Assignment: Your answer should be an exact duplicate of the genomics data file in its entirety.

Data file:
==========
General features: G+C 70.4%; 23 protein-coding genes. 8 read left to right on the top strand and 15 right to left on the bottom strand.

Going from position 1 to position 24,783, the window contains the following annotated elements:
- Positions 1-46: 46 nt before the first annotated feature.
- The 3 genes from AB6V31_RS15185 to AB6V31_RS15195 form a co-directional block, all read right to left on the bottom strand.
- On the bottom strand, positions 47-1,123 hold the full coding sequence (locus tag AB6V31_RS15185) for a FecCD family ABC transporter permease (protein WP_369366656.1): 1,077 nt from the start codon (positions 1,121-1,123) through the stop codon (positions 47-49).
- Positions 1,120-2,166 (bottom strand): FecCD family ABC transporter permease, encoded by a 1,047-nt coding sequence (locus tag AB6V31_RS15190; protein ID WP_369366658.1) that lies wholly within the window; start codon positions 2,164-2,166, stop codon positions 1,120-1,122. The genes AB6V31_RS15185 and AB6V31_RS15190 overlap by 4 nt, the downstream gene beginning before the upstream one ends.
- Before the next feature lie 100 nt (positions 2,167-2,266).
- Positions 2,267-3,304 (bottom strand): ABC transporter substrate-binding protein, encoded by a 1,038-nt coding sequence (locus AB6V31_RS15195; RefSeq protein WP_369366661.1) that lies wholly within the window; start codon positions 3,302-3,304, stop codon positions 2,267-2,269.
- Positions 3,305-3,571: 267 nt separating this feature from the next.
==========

General features: G+C 70.4%; 23 protein-coding genes. 8 read left to right on the top strand and 15 right to left on the bottom strand.

Going from position 1 to position 24,783, the window contains the following annotated elements:
- Positions 1-46: 46 nt before the first annotated feature.
- The 3 genes from AB6V31_RS15185 to AB6V31_RS15195 form a co-directional block, all read right to left on the bottom strand.
- On the bottom strand, positions 47-1,123 hold the full coding sequence (locus tag AB6V31_RS15185) for a FecCD family ABC transporter permease (protein WP_369366656.1): 1,077 nt from the start codon (positions 1,121-1,123) through the stop codon (positions 47-49).
- Positions 1,120-2,166 (bottom strand): FecCD family ABC transporter permease, encoded by a 1,047-nt coding sequence (locus tag AB6V31_RS15190; protein ID WP_369366658.1) that lies wholly within the window; start codon positions 2,164-2,166, stop codon positions 1,120-1,122. The genes AB6V31_RS15185 and AB6V31_RS15190 overlap by 4 nt, the downstream gene beginning before the upstream one ends.
- Before the next feature lie 100 nt (positions 2,167-2,266).
- Positions 2,267-3,304 (bottom strand): ABC transporter substrate-binding protein, encoded by a 1,038-nt coding sequence (locus AB6V31_RS15195; RefSeq protein WP_369366661.1) that lies wholly within the window; start codon positions 3,302-3,304, stop codon positions 2,267-2,269.
- Positions 3,305-3,571: 267 nt separating this feature from the next.